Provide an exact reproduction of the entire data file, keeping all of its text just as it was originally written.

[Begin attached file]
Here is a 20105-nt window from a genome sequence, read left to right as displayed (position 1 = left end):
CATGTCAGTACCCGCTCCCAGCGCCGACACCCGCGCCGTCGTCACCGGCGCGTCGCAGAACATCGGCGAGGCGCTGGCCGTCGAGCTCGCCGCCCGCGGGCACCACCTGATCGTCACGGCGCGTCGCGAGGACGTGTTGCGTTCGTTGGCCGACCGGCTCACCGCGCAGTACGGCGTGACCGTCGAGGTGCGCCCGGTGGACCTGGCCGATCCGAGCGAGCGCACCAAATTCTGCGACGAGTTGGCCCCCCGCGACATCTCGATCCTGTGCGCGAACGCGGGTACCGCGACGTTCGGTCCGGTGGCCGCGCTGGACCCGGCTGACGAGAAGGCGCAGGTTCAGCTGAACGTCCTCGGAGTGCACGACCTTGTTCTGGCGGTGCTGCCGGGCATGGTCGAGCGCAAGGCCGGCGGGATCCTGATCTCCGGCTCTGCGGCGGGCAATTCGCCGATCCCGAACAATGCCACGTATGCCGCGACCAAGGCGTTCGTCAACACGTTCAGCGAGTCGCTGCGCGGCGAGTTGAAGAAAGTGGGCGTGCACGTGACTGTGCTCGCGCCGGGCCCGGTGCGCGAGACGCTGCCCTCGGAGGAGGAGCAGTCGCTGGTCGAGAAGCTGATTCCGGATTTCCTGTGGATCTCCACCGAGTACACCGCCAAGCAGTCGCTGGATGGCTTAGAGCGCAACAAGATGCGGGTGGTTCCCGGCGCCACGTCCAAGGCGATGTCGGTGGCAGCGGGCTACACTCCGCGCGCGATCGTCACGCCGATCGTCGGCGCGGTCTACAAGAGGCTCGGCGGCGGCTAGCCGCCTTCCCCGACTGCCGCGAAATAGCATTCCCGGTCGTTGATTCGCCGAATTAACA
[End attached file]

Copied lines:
Here is a 20105-nt window from a genome sequence, read left to right as displayed (position 1 = left end):
CATGTCAGTACCCGCTCCCAGCGCCGACACCCGCGCCGTCGTCACCGGCGCGTCGCAGAACATCGGCGAGGCGCTGGCCGTCGAGCTCGCCGCCCGCGGGCACCACCTGATCGTCACGGCGCGTCGCGAGGACGTGTTGCGTTCGTTGGCCGACCGGCTCACCGCGCAGTACGGCGTGACCGTCGAGGTGCGCCCGGTGGACCTGGCCGATCCGAGCGAGCGCACCAAATTCTGCGACGAGTTGGCCCCCCGCGACATCTCGATCCTGTGCGCGAACGCGGGTACCGCGACGTTCGGTCCGGTGGCCGCGCTGGACCCGGCTGACGAGAAGGCGCAGGTTCAGCTGAACGTCCTCGGAGTGCACGACCTTGTTCTGGCGGTGCTGCCGGGCATGGTCGAGCGCAAGGCCGGCGGGATCCTGATCTCCGGCTCTGCGGCGGGCAATTCGCCGATCCCGAACAATGCCACGTATGCCGCGACCAAGGCGTTCGTCAACACGTTCAGCGAGTCGCTGCGCGGCGAGTTGAAGAAAGTGGGCGTGCACGTGACTGTGCTCGCGCCGGGCCCGGTGCGCGAGACGCTGCCCTCGGAGGAGGAGCAGTCGCTGGTCGAGAAGCTGATTCCGGATTTCCTGTGGATCTCCACCGAGTACACCGCCAAGCAGTCGCTGGATGGCTTAGAGCGCAACAAGATGCGGGTGGTTCCCGGCGCCACGTCCAAGGCGATGTCGGTGGCAGCGGGCTACACTCCGCGCGCGATCGTCACGCCGATCGTCGGCGCGGTCTACAAGAGGCTCGGCGGCGGCTAGCCGCCTTCCCCGACTGCCGCGAAATAGCATTCCCGGTCGTTGATTCGCCGAATTAACA